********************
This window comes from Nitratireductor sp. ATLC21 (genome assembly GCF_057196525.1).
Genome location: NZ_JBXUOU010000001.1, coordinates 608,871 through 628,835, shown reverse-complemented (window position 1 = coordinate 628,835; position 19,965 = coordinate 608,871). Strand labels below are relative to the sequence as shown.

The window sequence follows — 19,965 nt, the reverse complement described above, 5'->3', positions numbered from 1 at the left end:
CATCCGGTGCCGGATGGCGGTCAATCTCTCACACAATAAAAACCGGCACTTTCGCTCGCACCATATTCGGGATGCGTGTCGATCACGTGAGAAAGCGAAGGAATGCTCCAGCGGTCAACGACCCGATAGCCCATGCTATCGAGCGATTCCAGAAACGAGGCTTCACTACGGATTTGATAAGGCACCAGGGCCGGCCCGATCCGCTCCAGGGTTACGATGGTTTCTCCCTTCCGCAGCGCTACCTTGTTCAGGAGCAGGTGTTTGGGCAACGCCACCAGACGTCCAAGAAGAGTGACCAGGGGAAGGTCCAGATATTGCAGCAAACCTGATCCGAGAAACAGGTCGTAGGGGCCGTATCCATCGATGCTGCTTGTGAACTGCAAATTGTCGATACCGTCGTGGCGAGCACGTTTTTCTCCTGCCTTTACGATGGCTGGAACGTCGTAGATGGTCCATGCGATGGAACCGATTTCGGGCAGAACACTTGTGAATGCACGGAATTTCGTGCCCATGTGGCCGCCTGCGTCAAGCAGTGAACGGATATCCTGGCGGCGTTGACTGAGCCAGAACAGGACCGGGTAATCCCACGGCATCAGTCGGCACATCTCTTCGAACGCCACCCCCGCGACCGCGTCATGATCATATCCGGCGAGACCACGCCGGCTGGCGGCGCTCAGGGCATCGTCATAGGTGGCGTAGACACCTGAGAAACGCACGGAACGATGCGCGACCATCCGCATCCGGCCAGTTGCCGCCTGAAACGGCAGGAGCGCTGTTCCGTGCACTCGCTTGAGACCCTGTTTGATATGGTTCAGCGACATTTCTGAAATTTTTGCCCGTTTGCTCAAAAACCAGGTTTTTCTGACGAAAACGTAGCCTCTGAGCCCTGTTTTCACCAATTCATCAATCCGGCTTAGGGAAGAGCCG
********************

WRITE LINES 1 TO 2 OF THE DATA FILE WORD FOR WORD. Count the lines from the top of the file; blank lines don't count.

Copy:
This window comes from Nitratireductor sp. ATLC21 (genome assembly GCF_057196525.1).
Genome location: NZ_JBXUOU010000001.1, coordinates 608,871 through 628,835, shown reverse-complemented (window position 1 = coordinate 628,835; position 19,965 = coordinate 608,871). Strand labels below are relative to the sequence as shown.